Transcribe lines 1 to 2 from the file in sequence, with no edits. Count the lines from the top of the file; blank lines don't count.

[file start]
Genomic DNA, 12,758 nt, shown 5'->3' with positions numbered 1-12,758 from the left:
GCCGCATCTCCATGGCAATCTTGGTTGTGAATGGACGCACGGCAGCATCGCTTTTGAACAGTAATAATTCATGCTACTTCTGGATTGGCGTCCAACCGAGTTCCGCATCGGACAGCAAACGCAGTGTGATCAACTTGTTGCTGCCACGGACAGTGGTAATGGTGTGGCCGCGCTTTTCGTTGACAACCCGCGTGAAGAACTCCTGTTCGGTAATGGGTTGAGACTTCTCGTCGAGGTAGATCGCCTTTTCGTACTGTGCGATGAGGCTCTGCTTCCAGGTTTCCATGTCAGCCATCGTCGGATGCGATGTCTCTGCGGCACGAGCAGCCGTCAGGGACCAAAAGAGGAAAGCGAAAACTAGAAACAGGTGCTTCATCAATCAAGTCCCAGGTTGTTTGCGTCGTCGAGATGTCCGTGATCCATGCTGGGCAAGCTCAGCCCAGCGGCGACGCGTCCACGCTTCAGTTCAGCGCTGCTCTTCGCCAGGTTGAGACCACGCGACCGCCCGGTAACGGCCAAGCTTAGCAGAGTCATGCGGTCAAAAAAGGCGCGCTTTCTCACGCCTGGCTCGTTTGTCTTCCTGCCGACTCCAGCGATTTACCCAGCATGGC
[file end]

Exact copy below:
Genomic DNA, 12,758 nt, shown 5'->3' with positions numbered 1-12,758 from the left:
GCCGCATCTCCATGGCAATCTTGGTTGTGAATGGACGCACGGCAGCATCGCTTTTGAACAGTAATAATTCATGCTACTTCTGGATTGGCGTCCAACCGAGTTCCGCATCGGACAGCAAACGCAGTGTGATCAACTTGTTGCTGCCACGGACAGTGGTAATGGTGTGGCCGCGCTTTTCGTTGACAACCCGCGTGAAGAACTCCTGTTCGGTAATGGGTTGAGACTTCTCGTCGAGGTAGATCGCCTTTTCGTACTGTGCGATGAGGCTCTGCTTCCAGGTTTCCATGTCAGCCATCGTCGGATGCGATGTCTCTGCGGCACGAGCAGCCGTCAGGGACCAAAAGAGGAAAGCGAAAACTAGAAACAGGTGCTTCATCAATCAAGTCCCAGGTTGTTTGCGTCGTCGAGATGTCCGTGATCCATGCTGGGCAAGCTCAGCCCAGCGGCGACGCGTCCACGCTTCAGTTCAGCGCTGCTCTTCGCCAGGTTGAGACCACGCGACCGCCCGGTAACGGCCAAGCTTAGCAGAGTCATGCGGTCAAAAAAGGCGCGCTTTCTCACGCCTGGCTCGTTTGTCTTCCTGCCGACTCCAGCGATTTACCCAGCATGGC